Tory Cuts To HMRC Will Hit Customer Service And Tax Collection, Government's Own Research Finds

'Deeply embarrassing' findings
Joe Giddens/PA Wire

Tory cuts to the UK’s tax authority will hit customer service and slash the money raised in tax collection, new internal Government research has found.

A “stakeholder” review by HM Revenue and Customs (HMRC) reveals that companies, charities, lawyers, tax agents and MPs believe that cost-cutting risks undermining its core function.

And with HMRC call centres across the country due to be axed in the next few years, the chief concern of those consulted is that the phone service for taxpayers will get even worse.

The new research, quietly published during the Parliamentary recess, follows stark warnings that plans to axe jobs and merge call centres will leave even more people hanging on to discuss their tax affairs.

More broadly, campaigners claim that job losses at HMRC will hit moves to tackle tax evasion by the wealthy individuals and corporations, or to curb the£16billion of tax lost every year in the UK to fraud and criminal activity.

Self-assessment forms
Self-assessment forms
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The study commissioned by HMRC’s Behavioural And Customer Insight Team found that cuts were the biggest worry.

“Making sustainable cost savings is seen to be the least important of the three objectives by stakeholders,” it states.

“Many feel that HMRC cannot afford to make any further cuts without negatively affecting its ability to improve customer service and maximise revenue, and that as such, these objectives are inherently contradictory.”

The report adds “successful revenue collection without the provision of adequate customer service, support and advice does not equate to ‘success’...”

“Poor customer service – including telephone response times – is the primary reason given by stakeholders who say that HMRC performs poorly as the UK’s tax authority.

Public Accounts Committee chairwoman Meg Hillier
Public Accounts Committee chairwoman Meg Hillier
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“Overall, the quality of HMRC’s customer service is stakeholders’ primary concern and the issue most likely to arise unprompted in the qualitative interviews.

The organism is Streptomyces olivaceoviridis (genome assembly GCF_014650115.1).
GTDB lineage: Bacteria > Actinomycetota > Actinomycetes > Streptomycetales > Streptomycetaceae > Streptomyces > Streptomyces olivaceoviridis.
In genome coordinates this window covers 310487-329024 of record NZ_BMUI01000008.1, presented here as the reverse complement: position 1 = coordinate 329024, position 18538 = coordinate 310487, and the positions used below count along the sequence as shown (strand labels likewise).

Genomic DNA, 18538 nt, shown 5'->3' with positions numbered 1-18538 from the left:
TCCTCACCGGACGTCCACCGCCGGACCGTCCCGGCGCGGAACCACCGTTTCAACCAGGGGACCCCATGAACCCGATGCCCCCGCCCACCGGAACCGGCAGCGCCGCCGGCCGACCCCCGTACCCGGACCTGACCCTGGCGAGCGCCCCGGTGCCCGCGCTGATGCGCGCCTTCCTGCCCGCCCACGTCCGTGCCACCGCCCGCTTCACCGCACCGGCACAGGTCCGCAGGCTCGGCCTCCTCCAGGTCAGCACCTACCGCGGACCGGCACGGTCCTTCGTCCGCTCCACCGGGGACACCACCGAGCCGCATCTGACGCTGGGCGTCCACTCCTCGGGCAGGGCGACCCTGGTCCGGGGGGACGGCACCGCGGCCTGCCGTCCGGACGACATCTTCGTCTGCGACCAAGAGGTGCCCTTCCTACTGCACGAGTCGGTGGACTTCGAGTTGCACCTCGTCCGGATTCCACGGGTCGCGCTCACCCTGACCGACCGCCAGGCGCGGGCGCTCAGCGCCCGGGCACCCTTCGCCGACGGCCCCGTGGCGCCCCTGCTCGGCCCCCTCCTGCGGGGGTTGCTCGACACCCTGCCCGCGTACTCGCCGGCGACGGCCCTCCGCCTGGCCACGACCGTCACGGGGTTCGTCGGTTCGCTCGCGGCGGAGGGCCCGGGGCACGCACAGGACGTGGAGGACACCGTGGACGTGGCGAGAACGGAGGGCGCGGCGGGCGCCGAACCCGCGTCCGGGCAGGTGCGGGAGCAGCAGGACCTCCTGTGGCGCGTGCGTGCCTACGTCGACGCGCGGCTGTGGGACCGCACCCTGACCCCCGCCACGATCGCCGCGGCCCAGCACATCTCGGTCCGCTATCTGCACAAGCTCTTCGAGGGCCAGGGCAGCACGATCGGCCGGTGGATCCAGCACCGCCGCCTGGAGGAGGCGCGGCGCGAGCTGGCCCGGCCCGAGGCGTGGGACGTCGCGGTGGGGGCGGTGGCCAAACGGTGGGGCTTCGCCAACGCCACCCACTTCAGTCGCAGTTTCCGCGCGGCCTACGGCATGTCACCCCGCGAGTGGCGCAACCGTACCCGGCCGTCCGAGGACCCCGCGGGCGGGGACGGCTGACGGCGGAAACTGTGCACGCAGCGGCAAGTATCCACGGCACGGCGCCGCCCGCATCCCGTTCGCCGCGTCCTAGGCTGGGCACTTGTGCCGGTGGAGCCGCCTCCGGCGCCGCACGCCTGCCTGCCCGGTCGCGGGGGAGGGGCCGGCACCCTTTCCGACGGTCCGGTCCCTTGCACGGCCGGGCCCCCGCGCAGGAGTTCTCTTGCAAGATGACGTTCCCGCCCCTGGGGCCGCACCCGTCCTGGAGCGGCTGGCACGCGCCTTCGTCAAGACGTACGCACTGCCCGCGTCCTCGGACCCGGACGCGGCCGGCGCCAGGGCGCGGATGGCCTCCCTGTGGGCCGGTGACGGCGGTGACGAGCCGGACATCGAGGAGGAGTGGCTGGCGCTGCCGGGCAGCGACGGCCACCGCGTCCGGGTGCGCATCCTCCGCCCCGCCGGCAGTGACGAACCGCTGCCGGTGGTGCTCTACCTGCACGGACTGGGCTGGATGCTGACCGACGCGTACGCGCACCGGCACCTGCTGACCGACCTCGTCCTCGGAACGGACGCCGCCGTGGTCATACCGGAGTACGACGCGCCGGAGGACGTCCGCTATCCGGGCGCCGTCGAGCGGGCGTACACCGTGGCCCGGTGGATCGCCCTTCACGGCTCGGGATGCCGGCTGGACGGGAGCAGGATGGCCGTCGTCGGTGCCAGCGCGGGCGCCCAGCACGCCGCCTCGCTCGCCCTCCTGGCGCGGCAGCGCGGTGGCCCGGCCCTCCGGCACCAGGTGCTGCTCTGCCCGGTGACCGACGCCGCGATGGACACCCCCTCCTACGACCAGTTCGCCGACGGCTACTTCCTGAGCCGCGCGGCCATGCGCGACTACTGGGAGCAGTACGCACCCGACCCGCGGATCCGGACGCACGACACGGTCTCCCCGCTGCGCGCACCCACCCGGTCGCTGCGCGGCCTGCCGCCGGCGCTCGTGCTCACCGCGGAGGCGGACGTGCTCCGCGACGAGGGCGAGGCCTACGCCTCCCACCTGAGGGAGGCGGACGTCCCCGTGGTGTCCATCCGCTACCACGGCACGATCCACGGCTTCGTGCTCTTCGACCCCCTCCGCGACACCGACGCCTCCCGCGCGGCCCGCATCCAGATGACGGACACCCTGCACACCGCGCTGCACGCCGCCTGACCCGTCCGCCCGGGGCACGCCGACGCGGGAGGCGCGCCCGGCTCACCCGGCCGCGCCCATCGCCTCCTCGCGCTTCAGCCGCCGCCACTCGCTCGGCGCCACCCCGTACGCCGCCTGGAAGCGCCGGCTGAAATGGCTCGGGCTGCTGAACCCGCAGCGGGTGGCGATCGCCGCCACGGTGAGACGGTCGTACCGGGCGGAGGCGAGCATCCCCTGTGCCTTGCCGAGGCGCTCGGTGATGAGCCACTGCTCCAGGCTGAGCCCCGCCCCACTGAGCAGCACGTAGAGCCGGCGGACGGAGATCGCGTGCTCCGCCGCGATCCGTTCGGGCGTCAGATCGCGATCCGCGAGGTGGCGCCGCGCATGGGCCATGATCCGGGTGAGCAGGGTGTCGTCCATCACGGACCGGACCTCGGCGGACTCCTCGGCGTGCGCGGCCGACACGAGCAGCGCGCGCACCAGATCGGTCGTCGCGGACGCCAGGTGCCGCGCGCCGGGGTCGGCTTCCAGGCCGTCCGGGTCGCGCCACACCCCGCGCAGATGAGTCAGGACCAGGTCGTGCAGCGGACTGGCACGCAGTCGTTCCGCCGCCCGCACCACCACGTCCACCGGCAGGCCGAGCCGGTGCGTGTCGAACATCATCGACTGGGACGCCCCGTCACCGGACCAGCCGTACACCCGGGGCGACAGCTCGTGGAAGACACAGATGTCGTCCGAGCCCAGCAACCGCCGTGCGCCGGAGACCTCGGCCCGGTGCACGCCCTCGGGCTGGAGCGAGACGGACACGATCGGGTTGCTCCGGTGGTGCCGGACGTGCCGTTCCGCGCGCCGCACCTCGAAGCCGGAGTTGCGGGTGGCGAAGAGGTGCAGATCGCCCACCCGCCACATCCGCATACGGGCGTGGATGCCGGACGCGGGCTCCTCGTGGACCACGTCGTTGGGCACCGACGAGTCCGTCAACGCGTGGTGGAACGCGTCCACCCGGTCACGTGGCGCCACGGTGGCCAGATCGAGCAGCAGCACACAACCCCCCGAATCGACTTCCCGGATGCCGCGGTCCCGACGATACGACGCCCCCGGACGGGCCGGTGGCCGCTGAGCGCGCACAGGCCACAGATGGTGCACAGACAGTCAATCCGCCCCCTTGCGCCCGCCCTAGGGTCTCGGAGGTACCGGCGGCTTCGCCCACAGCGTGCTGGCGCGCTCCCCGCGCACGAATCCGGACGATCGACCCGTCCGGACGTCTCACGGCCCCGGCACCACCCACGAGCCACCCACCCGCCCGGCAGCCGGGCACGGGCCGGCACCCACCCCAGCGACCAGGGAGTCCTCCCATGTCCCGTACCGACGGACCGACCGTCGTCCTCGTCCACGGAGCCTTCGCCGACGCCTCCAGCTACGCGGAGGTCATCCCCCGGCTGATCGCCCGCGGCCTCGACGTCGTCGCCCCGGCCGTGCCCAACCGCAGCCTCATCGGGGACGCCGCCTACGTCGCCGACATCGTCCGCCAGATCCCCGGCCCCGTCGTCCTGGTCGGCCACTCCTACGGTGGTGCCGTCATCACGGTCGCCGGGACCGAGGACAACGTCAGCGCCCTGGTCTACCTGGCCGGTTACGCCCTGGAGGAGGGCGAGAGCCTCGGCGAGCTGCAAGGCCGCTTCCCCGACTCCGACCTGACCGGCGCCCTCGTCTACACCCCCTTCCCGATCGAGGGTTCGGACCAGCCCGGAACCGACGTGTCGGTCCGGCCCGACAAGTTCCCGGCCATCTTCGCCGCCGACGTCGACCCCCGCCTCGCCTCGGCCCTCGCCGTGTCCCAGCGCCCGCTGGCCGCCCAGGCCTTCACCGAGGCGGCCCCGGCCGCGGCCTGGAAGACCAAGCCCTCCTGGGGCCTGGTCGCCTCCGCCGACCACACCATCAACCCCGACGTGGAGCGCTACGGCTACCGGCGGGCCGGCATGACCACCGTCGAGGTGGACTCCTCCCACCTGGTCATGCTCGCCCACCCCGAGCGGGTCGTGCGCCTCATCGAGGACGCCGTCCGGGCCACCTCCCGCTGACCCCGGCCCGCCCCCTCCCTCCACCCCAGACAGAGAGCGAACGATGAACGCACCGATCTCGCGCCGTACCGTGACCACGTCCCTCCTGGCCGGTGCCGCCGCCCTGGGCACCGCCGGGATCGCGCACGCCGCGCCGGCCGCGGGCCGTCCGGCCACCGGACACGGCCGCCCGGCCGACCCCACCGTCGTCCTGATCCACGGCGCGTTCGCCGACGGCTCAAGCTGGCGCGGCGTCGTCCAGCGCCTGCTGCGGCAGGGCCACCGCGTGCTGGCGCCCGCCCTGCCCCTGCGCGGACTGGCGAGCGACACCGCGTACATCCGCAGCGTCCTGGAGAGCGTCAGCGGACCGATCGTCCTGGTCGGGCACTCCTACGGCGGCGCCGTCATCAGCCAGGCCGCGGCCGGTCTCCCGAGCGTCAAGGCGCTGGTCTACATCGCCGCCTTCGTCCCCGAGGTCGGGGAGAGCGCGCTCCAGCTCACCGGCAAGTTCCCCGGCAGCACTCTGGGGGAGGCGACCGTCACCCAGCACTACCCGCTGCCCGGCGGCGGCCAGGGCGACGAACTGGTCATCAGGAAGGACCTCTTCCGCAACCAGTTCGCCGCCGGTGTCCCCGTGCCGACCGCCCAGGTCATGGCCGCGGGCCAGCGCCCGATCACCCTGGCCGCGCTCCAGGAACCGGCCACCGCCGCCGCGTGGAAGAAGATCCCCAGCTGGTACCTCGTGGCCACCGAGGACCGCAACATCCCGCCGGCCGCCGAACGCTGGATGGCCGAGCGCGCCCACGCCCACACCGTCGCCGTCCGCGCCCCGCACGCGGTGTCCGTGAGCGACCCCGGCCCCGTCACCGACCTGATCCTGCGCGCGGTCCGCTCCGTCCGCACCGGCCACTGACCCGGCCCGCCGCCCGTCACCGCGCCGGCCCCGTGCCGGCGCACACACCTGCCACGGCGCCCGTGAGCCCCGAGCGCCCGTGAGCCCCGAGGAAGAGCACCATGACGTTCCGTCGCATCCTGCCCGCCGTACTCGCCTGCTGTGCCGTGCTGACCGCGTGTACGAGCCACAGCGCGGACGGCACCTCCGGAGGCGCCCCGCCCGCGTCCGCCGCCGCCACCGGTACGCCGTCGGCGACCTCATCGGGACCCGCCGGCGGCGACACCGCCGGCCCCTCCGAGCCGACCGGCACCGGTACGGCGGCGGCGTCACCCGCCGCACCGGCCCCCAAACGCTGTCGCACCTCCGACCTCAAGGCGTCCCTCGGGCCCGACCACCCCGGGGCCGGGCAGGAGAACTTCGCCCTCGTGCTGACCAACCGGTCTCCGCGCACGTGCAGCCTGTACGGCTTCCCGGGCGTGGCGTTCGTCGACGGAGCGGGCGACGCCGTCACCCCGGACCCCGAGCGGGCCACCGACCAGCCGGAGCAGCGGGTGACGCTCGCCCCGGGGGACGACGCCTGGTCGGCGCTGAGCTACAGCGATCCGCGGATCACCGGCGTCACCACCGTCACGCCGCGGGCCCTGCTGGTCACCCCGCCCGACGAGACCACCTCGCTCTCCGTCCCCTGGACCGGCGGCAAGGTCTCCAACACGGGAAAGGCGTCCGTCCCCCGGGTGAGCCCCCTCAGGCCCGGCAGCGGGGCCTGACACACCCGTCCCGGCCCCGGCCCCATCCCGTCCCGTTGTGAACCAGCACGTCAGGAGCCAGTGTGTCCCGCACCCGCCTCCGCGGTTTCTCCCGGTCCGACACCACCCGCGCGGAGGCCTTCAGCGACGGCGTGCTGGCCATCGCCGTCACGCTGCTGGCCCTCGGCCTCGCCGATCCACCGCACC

“Improving customer services remains the most important HMRC objective for stakeholders, but it is identified as the objective on which it is performing least well.”

HMRC was this summer accused by a Commons committee of having a “staggeringly bad” record in answering phone queries.

Only half of calls were answered successfully between April and June, although performance has improved since.

Tax collection, on which many public services depend, could also be hit by the cuts, unions say.

Crisis warn that the situation will be made even worse by plans to close 175 local offices and replace them with regional offices.

PCS Union general secretary Mark Serwotka
PCS Union general secretary Mark Serwotka
Philip Toscano/PA Archive

Mark Serwotka, general secretary of the PCS Union which has fought against cuts since 2010, told HuffPost UK: “This is deeply embarrassing for HMRC.

“Its plans for the coming years are all predicated on more cuts, yet it is clear for everyone to see that is the exact opposite of what the department and our economy need.”

Earlier this year the Public Accounts Committee was scathing about HMRC’s record.

It claimed cuts to HMRC helplines have cost customers £4 for every £1 saved and left taxpayers waiting for an average of 47 minutes for their calls to be answered.

The committee warned that plans to cut the number of staff at HMRC by a third by 2021 could lead to another “collapse” in customer service and will “chill the blood of many taxpayers”.

It said that last year a decision by HMRC to save money by axing 5,600 staff led to “unacceptable” waiting times as people spent more than 4 million hours waiting for their calls to be answered.

Treasury ministers have insisted in the past that the switch to regional centres will improve service rather than undermine it, and say that more investment into tax evasion teams is yielding results.

The HMRC have been contacted for comment.

Only this week a new report by firm PfP found that on average it took just four-and-a-half minutes to get through to an advisor for those who phoned between the hours of 8:30am and 9:30am, or between noon and 12:30pm.

But those who called between 4:30pm and 5pm wait up to 12 minutes, with some callers having to hold for up to 25 minutes before being connected to an advisor.